Iran forum takes dim view of nukes deal
Jewish groups sponsor panel featuring skeptics of current negotiations
Six people who keep a close eye on Iranian nuclear negotiations told a Whippany audience June 2 that a tentative agreement being pressed by the Obama administration was dangerous for Israel, the United States, and Arab nations in the Middle East.
The 90-minute panel on “the emerging Iran nuclear deal” was organized by the Community Relations Committee of the Jewish Federation of Greater MetroWest NJ and sponsored by it and seven other Jewish organizations.
As he opened the program, Jim Daniels, chair of the CRC’s Iran Task Force, told 125 people in the federation’s conference center that “all this noise” about the talks was “making the majority of people in the Jewish community and the community-at-large concerned and fearful.”
That concern was reflected in remarks by Michael Singh, the managing director of the Washington Institute for Near East Policy.
Removing a microphone from the podium and climbing down from a platform to address his audience from the floor, Singh said it seemed probable, under the deal currently being worked out by the United States and its allies, that Iran would have many of the sanctions against it lifted and still be allowed to preserve its nuclear capability.
“It would have the option of having nuclear weapons in the future,” said Singh, who served as State Department adviser in the George W. Bush administration.
Singh said the United States and its allies have already agreed to the Iranians’ refusal to allow inspectors into its military sites, where, he said, they are working to produce nuclear fuel.
Many details “are vague. Iran won’t answer these questions,” said Singh, adding that he is also troubled by the fact that “Iran has the most sophisticated and largest arsenal of ballistic missiles of any non-nuclear weapons state in the world.”
In addition, Singh said, Iran “has not reduced its enriched uranium stockpiles as it said it would, and the response of the United States has been dismissive.”
When Mark Wallace, CEO of United Against Nuclear Iran, asked the audience to indicate whether they believed the proposal was “a bad deal,” all but one person in the audience raised a hand.
The sole dissenter, Emile Shatner of Montclair, told NJ Jewish News after the meeting that he “was not sure if the deal is good or bad. It is impossible to tell at this time. I don’t question the effort President Obama is putting into it, and I can only hope that he is successful in slowing down the ability of Iran to make nuclear weapons.”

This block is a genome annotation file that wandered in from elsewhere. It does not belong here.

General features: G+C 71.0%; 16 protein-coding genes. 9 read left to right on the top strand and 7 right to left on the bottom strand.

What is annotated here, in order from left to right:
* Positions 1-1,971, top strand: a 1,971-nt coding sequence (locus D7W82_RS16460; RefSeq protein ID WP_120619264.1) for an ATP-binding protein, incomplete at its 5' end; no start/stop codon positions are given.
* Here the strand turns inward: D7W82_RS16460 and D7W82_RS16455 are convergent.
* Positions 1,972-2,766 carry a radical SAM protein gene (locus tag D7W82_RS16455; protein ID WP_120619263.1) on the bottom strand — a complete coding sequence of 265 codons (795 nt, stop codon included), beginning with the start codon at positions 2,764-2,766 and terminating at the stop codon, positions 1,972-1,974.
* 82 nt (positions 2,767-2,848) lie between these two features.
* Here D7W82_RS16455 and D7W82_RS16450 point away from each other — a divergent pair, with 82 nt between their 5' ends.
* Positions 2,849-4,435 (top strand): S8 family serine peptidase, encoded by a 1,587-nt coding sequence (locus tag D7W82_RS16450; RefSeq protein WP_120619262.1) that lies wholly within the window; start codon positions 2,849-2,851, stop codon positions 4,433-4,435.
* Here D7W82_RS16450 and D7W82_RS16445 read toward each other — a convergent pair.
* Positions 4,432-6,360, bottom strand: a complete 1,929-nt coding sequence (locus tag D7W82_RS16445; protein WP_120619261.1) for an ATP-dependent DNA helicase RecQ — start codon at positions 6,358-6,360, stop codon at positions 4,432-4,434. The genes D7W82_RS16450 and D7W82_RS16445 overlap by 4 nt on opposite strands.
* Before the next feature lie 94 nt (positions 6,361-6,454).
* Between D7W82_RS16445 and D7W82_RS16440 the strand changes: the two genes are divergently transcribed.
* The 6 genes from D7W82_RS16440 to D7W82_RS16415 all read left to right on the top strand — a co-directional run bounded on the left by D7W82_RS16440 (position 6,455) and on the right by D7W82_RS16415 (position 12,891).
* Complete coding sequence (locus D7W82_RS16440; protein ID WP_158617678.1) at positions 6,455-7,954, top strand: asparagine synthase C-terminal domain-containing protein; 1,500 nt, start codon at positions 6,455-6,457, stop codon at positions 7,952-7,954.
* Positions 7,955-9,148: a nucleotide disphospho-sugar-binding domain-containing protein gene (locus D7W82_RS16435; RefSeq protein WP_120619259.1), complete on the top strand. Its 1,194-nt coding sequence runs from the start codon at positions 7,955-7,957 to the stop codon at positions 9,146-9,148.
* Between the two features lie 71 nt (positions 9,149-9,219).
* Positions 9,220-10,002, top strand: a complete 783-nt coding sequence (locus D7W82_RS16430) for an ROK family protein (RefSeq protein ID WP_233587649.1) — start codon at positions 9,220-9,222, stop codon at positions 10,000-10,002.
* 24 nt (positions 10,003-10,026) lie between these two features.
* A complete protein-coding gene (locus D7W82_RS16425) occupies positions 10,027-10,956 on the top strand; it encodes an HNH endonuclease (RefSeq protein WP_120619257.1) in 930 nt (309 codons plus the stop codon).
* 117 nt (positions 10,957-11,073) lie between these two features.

“What you or I say is irrelevant,” Wallace told the audience. “I would suggest to you that Iran has definitely become nuclear and the dangers have increased…. All the reasons we wanted to prevent Iran from going nuclear are on the ascent…. Right now Iran is acting like a nuclear power and the threats to all of our security are happening right now.”
Shimon Mercer-Wood, consul of media affairs in the Israeli Ministry of Foreign Affairs, expressed his country’s concerns about the proposed deal.
“If my country had a choice between having a threat to its existence and doing things that other people — including close friends — would find it difficult to understand, my country will do things that other people — including close friends — would find it difficult to understand,” he said, “clearly hinting at Israel’s taking military action against Iran.
Pledging “that Iran will not have nuclear weapons,” Mercer-Wood said, “We have been trying to cooperate with an ally — the United States — which is the only country that can take the option of having nuclear weapons away from Iran without widespread bloodshed. That was the intention of sanctions that that left Iran gasping for air.”
But, he said, negotiations have moved to “what the French call ‘rapprochement.’ Both sides move slowly, slowly closer together, and that is where we stand today,” he said. “Iran has not come clean with what it has done so far, and this means it will not be honest in the future, either.”
Mercer-Wood insisted that “the military option must be left on the table. Even if you want to avoid war and declaring at all costs you want to avoid war is not going to get you peace…. Having the option on the table now is more likely to prevent war in the future.”
Winding up the evening, Sarit Catz, the CRC’s Israel advocacy chair, urged audience members to increase their lobbying efforts with New Jersey’s United State senators and House members.
“One day, God forbid, if Iran has a nuclear bomb, I don’t want to look my kids and my grandchildren in the face knowing that there was something, anything, that I could have done that I didn’t do,” she said.